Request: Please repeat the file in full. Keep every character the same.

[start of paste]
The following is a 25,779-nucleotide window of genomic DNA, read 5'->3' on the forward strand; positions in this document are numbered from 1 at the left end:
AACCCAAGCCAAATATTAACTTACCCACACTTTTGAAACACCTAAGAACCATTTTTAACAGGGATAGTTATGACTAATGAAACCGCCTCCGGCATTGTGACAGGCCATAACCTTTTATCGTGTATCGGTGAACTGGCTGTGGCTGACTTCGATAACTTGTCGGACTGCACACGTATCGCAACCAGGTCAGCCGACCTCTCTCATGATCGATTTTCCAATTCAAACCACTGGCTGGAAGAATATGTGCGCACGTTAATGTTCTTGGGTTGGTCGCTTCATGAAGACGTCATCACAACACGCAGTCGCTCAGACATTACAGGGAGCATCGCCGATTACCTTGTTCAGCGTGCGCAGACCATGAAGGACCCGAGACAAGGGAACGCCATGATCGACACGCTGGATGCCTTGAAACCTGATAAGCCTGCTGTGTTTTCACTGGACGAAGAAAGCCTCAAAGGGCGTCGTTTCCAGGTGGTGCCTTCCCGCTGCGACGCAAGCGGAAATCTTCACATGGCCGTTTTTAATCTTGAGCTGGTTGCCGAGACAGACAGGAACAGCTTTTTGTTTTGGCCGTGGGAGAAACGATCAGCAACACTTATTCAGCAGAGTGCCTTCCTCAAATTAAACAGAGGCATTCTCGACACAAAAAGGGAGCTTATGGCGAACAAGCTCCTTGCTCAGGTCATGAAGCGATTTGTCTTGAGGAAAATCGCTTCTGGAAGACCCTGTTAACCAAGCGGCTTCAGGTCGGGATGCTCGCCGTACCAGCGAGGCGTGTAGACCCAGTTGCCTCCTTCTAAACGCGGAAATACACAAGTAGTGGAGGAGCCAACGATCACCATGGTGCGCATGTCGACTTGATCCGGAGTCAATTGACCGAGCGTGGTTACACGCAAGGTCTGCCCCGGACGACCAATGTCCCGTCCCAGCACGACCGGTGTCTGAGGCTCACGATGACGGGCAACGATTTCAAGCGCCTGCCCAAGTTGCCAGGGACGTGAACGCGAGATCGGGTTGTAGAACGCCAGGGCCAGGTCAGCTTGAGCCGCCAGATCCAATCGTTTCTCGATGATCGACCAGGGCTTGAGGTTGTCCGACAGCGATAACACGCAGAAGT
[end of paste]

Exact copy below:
The following is a 25,779-nucleotide window of genomic DNA, read 5'->3' on the forward strand; positions in this document are numbered from 1 at the left end:
AACCCAAGCCAAATATTAACTTACCCACACTTTTGAAACACCTAAGAACCATTTTTAACAGGGATAGTTATGACTAATGAAACCGCCTCCGGCATTGTGACAGGCCATAACCTTTTATCGTGTATCGGTGAACTGGCTGTGGCTGACTTCGATAACTTGTCGGACTGCACACGTATCGCAACCAGGTCAGCCGACCTCTCTCATGATCGATTTTCCAATTCAAACCACTGGCTGGAAGAATATGTGCGCACGTTAATGTTCTTGGGTTGGTCGCTTCATGAAGACGTCATCACAACACGCAGTCGCTCAGACATTACAGGGAGCATCGCCGATTACCTTGTTCAGCGTGCGCAGACCATGAAGGACCCGAGACAAGGGAACGCCATGATCGACACGCTGGATGCCTTGAAACCTGATAAGCCTGCTGTGTTTTCACTGGACGAAGAAAGCCTCAAAGGGCGTCGTTTCCAGGTGGTGCCTTCCCGCTGCGACGCAAGCGGAAATCTTCACATGGCCGTTTTTAATCTTGAGCTGGTTGCCGAGACAGACAGGAACAGCTTTTTGTTTTGGCCGTGGGAGAAACGATCAGCAACACTTATTCAGCAGAGTGCCTTCCTCAAATTAAACAGAGGCATTCTCGACACAAAAAGGGAGCTTATGGCGAACAAGCTCCTTGCTCAGGTCATGAAGCGATTTGTCTTGAGGAAAATCGCTTCTGGAAGACCCTGTTAACCAAGCGGCTTCAGGTCGGGATGCTCGCCGTACCAGCGAGGCGTGTAGACCCAGTTGCCTCCTTCTAAACGCGGAAATACACAAGTAGTGGAGGAGCCAACGATCACCATGGTGCGCATGTCGACTTGATCCGGAGTCAATTGACCGAGCGTGGTTACACGCAAGGTCTGCCCCGGACGACCAATGTCCCGTCCCAGCACGACCGGTGTCTGAGGCTCACGATGACGGGCAACGATTTCAAGCGCCTGCCCAAGTTGCCAGGGACGTGAACGCGAGATCGGGTTGTAGAACGCCAGGGCCAGGTCAGCTTGAGCCGCCAGATCCAATCGTTTCTCGATGATCGACCAGGGCTTGAGGTTGTCCGACAGCGATAACACGCAGAAGT